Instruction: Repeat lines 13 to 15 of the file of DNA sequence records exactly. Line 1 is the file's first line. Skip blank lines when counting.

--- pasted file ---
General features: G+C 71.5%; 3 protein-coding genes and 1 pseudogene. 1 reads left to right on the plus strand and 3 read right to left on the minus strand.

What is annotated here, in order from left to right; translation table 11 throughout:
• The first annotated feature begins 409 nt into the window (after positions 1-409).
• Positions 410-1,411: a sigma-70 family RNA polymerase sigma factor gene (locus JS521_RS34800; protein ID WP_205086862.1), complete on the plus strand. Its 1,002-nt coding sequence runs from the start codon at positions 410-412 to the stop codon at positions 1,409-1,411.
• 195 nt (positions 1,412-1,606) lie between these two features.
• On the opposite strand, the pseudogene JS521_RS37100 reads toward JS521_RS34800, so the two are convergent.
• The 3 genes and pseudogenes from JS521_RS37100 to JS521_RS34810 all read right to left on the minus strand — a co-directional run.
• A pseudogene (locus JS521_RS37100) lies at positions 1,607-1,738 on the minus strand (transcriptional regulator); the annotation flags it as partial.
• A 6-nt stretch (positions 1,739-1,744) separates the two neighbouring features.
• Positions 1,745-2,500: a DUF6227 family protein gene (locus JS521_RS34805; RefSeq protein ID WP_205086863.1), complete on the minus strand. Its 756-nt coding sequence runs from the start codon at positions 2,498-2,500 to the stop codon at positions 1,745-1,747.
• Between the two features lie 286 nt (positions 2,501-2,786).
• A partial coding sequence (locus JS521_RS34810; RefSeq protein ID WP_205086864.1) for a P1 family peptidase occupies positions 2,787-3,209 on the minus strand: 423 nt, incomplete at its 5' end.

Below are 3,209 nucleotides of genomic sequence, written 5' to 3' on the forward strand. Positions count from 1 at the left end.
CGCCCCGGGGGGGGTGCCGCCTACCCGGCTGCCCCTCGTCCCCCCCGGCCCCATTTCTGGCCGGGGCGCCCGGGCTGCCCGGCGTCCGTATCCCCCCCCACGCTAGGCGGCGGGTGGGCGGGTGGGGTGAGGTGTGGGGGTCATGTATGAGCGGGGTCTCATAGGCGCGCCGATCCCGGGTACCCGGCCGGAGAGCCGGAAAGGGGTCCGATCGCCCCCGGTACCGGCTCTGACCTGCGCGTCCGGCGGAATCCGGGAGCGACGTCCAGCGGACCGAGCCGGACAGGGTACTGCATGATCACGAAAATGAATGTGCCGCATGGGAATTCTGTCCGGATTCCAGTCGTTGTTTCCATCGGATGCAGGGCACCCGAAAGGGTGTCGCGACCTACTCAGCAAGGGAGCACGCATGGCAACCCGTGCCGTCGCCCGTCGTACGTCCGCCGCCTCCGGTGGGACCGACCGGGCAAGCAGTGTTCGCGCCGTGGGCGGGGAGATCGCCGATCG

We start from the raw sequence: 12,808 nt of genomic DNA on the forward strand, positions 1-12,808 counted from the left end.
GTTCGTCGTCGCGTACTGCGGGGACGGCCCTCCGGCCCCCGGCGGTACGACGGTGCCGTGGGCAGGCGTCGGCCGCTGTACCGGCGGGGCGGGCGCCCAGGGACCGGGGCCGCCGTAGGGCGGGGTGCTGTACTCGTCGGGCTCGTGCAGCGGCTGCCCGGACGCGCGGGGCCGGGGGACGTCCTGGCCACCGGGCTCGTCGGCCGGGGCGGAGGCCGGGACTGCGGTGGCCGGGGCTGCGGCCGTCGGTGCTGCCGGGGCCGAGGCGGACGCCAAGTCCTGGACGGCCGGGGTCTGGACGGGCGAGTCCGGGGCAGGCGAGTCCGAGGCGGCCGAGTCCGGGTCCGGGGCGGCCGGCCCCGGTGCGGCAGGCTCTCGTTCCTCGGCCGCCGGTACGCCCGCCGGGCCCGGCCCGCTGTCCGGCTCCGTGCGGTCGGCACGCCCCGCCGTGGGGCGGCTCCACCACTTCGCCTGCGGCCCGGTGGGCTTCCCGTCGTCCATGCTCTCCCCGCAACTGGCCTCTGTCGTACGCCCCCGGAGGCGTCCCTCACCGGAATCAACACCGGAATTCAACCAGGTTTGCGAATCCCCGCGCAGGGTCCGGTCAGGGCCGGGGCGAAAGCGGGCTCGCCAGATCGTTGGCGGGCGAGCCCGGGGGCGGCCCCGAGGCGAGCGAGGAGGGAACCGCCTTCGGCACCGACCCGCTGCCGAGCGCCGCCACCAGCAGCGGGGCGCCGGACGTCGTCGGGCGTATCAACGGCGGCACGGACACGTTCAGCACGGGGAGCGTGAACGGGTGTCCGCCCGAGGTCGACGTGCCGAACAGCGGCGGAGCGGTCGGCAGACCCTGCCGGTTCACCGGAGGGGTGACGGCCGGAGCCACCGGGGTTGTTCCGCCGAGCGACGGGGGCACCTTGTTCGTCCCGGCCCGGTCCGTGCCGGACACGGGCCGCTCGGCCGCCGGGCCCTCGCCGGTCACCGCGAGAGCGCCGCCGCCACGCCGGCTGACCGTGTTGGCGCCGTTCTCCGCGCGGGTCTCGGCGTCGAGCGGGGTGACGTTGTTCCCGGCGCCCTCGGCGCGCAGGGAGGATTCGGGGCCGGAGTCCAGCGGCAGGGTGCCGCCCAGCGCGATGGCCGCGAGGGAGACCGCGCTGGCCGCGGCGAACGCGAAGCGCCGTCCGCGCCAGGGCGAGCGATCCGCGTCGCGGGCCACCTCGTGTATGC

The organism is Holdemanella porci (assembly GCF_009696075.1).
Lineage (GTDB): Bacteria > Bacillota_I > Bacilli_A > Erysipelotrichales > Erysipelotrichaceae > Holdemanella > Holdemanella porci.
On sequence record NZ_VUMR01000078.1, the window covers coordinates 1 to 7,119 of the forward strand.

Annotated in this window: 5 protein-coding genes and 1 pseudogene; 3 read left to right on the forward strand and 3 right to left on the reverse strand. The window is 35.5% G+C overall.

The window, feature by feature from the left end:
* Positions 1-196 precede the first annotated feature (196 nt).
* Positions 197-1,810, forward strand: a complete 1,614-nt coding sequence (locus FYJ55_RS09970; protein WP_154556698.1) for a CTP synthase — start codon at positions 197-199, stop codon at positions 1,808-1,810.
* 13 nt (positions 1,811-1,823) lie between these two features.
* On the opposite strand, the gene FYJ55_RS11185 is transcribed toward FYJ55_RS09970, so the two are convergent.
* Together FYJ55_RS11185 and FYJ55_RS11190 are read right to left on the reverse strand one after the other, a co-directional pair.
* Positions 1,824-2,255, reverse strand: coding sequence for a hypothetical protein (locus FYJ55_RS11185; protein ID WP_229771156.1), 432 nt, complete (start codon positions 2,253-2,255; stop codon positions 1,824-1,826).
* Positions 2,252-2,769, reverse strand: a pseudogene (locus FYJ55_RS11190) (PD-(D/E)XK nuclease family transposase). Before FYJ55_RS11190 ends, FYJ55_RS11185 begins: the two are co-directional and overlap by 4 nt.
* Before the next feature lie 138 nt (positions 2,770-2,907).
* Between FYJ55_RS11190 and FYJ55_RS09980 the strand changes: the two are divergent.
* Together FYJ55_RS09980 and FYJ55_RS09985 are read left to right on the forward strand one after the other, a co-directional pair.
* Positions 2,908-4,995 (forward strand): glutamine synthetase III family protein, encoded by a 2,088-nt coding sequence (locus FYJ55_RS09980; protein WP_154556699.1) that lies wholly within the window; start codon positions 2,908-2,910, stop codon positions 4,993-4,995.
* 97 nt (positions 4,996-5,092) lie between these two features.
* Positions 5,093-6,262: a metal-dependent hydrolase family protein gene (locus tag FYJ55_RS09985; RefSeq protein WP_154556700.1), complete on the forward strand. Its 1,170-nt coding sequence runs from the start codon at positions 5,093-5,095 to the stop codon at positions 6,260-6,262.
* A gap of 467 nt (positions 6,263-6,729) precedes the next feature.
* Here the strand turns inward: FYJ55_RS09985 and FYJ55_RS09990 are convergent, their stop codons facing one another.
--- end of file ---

Below are 3,209 nucleotides of genomic sequence, written 5' to 3' on the forward strand. Positions count from 1 at the left end.
CGCCCCGGGGGGGGTGCCGCCTACCCGGCTGCCCCTCGTCCCCCCCGGCCCCATTTCTGGCCGGGGCGCCCGGGCTGCCCGGCGTCCGTATCCCCCCCCACGCTAGGCGGCGGGTGGGCGGGTGGGGTGAGGTGTGGGGGTCATGTATGAGCGGGGTCTCATAGGCGCGCCGATCCCGGGTACCCGGCCGGAGAGCCGGAAAGGGGTCCGATCGCCCCCGGTACCGGCTCTGACCTGCGCGTCCGGCGGAATCCGGGAGCGACGTCCAGCGGACCGAGCCGGACAGGGTACTGCATGATCACGAAAATGAATGTGCCGCATGGGAATTCTGTCCGGATTCCAGTCGTTGTTTCCATCGGATGCAGGGCACCCGAAAGGGTGTCGCGACCTACTCAGCAAGGGAGCACGCATGGCAACCCGTGCCGTCGCCCGTCGTACGTCCGCCGCCTCCGGTGGGACCGACCGGGCAAGCAGTGTTCGCGCCGTGGGCGGGGAGATCGCCGATCG

We start from the raw sequence: 12,808 nt of genomic DNA on the forward strand, positions 1-12,808 counted from the left end.